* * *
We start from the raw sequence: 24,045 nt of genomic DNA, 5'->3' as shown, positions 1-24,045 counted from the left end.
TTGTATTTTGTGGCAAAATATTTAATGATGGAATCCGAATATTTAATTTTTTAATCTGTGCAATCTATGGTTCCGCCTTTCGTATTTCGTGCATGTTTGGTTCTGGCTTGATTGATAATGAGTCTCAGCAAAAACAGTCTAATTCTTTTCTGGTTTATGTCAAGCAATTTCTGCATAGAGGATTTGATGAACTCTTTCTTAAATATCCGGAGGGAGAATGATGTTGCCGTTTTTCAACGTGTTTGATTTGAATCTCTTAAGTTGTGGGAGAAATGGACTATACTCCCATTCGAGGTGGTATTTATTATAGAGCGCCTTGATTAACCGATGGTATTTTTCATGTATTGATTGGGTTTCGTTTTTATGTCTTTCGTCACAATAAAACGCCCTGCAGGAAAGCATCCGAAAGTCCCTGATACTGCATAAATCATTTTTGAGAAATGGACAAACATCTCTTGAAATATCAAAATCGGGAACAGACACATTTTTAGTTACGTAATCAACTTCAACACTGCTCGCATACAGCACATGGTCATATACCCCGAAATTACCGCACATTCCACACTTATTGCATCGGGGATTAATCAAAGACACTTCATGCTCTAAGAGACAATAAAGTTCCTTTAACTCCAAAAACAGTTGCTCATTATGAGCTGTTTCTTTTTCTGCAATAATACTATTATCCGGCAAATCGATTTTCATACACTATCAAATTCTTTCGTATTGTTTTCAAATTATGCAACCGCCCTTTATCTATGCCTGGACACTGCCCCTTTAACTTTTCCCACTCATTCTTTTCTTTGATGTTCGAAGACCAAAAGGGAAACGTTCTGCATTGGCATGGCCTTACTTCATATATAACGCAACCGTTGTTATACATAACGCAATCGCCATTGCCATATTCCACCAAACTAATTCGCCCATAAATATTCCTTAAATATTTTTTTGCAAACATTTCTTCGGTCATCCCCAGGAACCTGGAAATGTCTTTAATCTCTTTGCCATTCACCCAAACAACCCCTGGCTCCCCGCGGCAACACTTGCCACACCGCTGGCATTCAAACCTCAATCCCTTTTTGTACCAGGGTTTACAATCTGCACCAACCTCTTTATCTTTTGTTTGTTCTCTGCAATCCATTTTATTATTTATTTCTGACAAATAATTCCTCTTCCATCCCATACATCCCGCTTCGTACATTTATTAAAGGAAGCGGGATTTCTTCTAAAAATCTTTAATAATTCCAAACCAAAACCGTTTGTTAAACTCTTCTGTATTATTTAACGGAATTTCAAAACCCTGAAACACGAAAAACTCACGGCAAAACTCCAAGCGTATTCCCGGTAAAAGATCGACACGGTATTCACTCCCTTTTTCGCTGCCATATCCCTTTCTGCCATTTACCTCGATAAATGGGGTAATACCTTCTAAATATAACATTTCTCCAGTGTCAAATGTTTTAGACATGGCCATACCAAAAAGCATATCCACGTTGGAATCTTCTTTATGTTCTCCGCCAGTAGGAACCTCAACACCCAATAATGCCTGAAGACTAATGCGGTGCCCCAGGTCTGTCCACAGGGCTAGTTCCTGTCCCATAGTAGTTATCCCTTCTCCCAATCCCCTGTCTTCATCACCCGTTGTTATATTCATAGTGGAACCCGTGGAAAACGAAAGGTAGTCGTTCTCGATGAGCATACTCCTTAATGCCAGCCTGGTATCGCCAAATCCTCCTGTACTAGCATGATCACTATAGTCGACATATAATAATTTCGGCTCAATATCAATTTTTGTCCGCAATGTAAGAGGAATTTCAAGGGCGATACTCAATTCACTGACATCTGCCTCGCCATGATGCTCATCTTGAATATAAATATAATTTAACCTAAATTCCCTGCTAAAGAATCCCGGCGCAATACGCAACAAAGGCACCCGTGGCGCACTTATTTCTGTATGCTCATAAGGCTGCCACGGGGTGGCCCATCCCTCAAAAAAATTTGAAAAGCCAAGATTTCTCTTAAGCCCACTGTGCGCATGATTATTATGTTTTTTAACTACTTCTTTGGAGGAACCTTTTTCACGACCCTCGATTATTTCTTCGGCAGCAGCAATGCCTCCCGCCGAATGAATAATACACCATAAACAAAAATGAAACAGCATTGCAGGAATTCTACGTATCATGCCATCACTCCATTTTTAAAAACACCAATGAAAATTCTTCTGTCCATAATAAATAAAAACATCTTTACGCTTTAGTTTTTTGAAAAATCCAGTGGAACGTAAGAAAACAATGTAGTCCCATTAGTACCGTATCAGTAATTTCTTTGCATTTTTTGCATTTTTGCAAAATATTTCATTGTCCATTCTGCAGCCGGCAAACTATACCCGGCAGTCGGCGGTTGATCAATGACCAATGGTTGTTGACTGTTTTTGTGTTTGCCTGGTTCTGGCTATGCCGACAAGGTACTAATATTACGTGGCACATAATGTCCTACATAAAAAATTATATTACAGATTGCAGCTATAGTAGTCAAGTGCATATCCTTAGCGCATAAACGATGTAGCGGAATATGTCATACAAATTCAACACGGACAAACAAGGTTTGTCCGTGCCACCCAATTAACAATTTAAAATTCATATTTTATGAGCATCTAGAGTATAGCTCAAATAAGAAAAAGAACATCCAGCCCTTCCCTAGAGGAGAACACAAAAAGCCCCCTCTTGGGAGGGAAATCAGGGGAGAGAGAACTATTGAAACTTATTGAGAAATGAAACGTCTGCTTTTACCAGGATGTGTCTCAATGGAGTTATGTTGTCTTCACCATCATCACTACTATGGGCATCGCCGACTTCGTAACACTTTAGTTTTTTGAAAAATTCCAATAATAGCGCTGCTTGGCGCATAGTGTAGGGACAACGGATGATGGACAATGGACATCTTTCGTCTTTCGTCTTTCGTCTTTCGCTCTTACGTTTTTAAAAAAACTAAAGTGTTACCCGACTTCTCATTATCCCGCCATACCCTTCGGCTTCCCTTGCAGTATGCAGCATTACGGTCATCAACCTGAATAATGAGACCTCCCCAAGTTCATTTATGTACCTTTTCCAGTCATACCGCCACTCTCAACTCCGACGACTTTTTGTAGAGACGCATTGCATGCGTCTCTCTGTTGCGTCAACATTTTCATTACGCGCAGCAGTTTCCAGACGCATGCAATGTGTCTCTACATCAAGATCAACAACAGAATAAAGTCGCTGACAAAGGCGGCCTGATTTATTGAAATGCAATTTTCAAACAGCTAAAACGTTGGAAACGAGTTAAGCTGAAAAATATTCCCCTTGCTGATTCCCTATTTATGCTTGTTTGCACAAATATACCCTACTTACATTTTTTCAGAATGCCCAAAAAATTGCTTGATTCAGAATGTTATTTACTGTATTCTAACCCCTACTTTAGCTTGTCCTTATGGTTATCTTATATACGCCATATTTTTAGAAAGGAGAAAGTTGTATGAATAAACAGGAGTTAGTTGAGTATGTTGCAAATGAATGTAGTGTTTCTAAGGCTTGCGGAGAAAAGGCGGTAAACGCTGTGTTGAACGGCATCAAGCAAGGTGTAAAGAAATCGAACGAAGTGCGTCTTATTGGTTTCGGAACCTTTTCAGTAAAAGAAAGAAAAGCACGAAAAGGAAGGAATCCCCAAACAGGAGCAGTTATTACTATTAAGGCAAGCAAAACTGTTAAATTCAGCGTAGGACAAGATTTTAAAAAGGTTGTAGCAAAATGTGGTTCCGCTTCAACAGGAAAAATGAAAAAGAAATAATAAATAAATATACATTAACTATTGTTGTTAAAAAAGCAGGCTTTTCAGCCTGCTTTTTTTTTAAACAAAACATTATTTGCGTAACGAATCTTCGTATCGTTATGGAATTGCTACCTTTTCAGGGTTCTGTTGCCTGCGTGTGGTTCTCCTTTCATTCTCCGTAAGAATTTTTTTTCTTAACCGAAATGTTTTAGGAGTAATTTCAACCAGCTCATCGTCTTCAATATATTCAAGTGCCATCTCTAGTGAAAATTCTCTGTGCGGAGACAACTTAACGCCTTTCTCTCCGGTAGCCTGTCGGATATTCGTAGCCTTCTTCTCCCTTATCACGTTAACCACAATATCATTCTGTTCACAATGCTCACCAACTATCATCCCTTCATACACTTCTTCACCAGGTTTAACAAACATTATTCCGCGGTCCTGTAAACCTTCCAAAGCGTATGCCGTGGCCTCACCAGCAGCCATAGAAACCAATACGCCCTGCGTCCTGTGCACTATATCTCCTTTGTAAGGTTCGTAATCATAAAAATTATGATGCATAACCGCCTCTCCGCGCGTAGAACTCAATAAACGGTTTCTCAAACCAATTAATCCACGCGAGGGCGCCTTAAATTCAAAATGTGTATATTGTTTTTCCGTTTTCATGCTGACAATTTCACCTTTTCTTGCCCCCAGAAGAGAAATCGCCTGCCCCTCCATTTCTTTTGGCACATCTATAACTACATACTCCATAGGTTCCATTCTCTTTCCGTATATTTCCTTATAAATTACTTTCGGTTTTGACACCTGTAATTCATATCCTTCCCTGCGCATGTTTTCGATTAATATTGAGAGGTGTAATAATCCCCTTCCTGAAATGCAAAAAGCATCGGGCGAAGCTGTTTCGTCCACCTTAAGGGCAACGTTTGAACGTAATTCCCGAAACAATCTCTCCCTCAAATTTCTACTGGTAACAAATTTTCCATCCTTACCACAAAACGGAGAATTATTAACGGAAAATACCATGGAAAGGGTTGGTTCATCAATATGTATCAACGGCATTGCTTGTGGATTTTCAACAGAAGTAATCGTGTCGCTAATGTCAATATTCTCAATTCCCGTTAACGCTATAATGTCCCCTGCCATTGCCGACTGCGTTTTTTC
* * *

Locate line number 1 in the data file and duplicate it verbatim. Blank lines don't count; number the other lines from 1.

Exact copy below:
We start from the raw sequence: 24,045 nt of genomic DNA, 5'->3' as shown, positions 1-24,045 counted from the left end.